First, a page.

Take the 2-minute tour ×
Writers Stack Exchange is a question and answer site for authors, editors, reviewers, professional writers, and aspiring writers. It's 100% free, no registration required.

In other words, is it correct to write something like this:

"Oh," he laughed. "Sorry, I'm not sure what's with me today."

(Every time I see something like this, I think: "How is this peson laughing an talking at the same time? But other times seems OK for me. Strange.)

as an shorter version of this?

"Oh," he said with a laugh. "Sorry, I'm not sure what's with me today."

"Oh," he said laughing. "Sorry, I'm not sure what's with me today."

Other example:

"OK," she said with a sigh. "Just this time."

"OK," she said, sighing. "Just this time."

"OK," she sighed. "Just this time."

Because I've noticed by dialogues are cluttering with "withs" all of the sudden.

share|improve this question

3 Answers 3

I like to test a dialog tag by putting the tag into a question like this:

What did he <tag>?

If the question makes sense, and if you would answer the question with words, the tag is probably okay.

For example:

What did he say?

That's a meaningful question, and you'd answer it with words. So say is legit as a dialogue tag.

On the other hand:

What did he laugh?

This fits only in the very rare case where the person is uttering the words as laughs. Mostly, people don't laugh words. So laugh doesn't (usually) work as a dialogue tag.

What did he sigh?

Same as laugh.

The examples you chose are interesting ones. Each action involves exhalation, so it's possible to utter words as part of the exhalation. And when the words are uttered as part of the exhalation, I'm okay with them as dialogue tags.

But unless you mean "he uttered the words while exhaling in this way," the tag doesn't seem technically correct.

Another fun one:

"Apoplexy," he belched.

In the examples you gave, there is a simple fix that involves no extra words, no extra characters. You can simply change the comma to a period.

"Oh." He laughed. "Sorry, ..."

This makes the action separate from the uttering. Of course, this means that it is no longer a dialogue tag. Also, it (in my mind) shifts the rhythm ever so slightly, suggesting a slightly longer beat between "oh" and "sorry."

share|improve this answer
    
Probably different languages would be more/less tolerant of this. In German, you often don't get the main verb until the end of a long sentence. So Germans might be fine with: {"That's the stupidest thing I've ever heard in my entire seventy-three years of living," she laughed.} But in English it's jarring. –  dmm Nov 12 '13 at 20:11

I don't have a problem with them (they're called bookisms, I believe) if:

  1. You don't overdo it. It's tempting to make every dialogue tag something vivid or extra. Don't. D.W. Smith pointed out in a writing tutorial once that "the word said is invisible." It really is. Be judicious with bookisms. Think of them as salt: a little is good; too much ruins the dish.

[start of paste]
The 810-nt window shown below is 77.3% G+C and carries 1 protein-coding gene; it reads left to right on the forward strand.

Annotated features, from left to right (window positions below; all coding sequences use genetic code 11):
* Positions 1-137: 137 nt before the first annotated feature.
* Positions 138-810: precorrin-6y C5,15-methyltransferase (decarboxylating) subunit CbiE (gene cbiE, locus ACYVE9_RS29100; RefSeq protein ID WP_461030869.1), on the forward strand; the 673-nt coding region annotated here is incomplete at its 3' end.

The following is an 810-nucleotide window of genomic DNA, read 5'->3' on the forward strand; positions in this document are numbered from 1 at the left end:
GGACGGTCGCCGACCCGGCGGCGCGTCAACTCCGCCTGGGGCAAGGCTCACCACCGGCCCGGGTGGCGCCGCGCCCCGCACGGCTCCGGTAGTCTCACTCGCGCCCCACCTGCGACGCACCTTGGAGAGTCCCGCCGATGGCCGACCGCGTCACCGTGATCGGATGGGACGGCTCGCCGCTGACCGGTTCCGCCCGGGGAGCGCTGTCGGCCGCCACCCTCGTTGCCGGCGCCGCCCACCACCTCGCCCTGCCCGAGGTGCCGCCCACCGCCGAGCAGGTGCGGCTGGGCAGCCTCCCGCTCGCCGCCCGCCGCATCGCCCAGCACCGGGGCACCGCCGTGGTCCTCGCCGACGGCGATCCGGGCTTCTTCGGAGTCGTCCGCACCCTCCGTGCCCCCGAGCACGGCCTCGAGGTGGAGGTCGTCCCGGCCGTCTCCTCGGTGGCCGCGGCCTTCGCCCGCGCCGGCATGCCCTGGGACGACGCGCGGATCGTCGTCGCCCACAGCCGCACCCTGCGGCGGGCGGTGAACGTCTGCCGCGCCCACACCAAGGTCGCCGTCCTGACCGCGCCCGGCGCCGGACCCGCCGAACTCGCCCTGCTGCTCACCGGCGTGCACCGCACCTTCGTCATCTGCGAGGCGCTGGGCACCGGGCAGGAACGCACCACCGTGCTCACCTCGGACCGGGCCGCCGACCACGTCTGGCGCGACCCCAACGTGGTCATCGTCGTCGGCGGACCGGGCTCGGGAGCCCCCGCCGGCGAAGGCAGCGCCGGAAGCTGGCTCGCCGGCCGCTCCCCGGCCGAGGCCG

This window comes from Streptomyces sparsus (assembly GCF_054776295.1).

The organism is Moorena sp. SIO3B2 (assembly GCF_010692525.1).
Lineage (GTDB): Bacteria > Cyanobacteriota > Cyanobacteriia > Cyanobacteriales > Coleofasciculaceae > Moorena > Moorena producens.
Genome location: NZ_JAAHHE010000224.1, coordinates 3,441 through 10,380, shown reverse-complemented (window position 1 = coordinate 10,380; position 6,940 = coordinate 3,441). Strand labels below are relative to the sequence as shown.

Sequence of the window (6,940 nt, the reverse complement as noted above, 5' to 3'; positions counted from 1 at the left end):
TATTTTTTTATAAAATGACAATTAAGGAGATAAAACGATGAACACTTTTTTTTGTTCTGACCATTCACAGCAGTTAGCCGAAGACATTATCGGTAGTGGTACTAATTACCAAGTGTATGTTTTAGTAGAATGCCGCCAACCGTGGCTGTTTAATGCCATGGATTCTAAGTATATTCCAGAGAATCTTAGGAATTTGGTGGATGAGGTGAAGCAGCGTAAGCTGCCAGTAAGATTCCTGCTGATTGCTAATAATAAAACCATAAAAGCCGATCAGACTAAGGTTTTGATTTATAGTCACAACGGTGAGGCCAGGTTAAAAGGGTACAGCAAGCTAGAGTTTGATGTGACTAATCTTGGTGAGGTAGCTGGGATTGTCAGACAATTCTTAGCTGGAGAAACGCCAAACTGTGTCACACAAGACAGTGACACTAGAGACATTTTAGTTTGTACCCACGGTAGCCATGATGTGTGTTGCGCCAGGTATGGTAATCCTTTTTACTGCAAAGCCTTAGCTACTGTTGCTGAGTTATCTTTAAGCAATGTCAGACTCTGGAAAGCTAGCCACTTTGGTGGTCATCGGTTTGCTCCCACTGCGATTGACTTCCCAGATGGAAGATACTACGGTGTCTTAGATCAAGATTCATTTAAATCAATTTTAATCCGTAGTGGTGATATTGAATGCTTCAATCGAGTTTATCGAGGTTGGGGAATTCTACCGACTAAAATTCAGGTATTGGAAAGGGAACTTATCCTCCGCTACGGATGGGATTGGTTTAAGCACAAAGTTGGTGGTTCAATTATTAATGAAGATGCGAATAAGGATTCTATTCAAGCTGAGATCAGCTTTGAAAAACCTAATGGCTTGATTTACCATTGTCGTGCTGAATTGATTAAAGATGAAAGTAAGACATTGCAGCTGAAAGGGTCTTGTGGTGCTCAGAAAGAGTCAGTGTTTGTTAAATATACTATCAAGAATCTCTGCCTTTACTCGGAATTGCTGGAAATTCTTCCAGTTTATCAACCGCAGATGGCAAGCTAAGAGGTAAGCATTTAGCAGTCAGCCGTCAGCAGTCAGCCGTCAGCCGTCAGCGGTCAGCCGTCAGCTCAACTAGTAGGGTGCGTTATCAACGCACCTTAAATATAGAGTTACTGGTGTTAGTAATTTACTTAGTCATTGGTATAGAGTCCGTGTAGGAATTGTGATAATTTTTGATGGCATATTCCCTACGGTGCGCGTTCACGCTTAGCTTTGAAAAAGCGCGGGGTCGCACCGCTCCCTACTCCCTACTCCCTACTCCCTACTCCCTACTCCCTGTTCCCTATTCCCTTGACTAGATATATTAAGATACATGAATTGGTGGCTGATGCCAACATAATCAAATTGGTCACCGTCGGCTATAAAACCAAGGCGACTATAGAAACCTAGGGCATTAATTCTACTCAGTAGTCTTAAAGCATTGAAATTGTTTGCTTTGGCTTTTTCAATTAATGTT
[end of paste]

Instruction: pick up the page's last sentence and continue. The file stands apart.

2. You use them when they are necessary. That is, you use "sighed" because it conveys extra meaning which would otherwise be lost, and which can't be conveyed another way. For example: "'I hate you,' she crooned." Crooned means something very specific which is very difficult to describe using she said with TKTKTK. (Credit Kate Sherwood)

Other answers which will be useful to you:

Attributives in dialogue

I'm getting tired of "he said" "she said" in dialogue; how do I get around it?

Dialog, just what's the best way to write it?

share|improve this answer
1  
Strongly agree. For variety, you can also occasionally describe the speakers mood instead of their speech directly, in which case the reader will likely apply the same mood to their speech. For instance, instead of "she sighed" you could try something like "she said, exhausted" or "she said, tired of fighting with him". It serves the same purpose and comes with the same caveats that Lauren already mentioned, it will just give you a little more flexibility to avoid becoming repetitive. –  sh1ftst0rm Jun 11 '13 at 18:10

Using words like laughed and sighed give more information about how the person is talking while using adverbs like laughing and sighing tell what the talker is doing while communicating. As a reader, I interpret sentences like

"Ok," she said, sighing. "Just this time."

"Ok," she said with a sigh. "Just this time."

"Ok," she sighed. "Just this time."

differently. In the first one, the character seems to be saying "Ok," sighing with a pause, and then saying "Just this time". When she talks, it is separate from the sigh and her speaking voice is a normal tone. Similarly for the second example. For the third example though, the character isn't saying "Ok" in a normal speaking voice. She's being expressive with her tone and the sigh is part of what she's saying. It's like a groan or a yell - it's how the person says it vs. what they're doing while they say it.

For the laughing example, I always interpret it as the character is laughing and manages to get the words out in between or after the giggles. Definitely doable, definitely something that occurs in real life.

To answer your question, it depends what you're trying to convey. Generally, you don't want to do it too much, but not doing it at all can potentially leave the dialogue flat and without inflection. Find the balance between describing how the character's talking, showing what they're doing while they're talking, and just letting them talk.

share|improve this answer

Your Answer

 
discard

By posting your answer, you agree to the privacy policy and terms of service.

Not the answer you're looking for? Browse other questions tagged or ask your own question.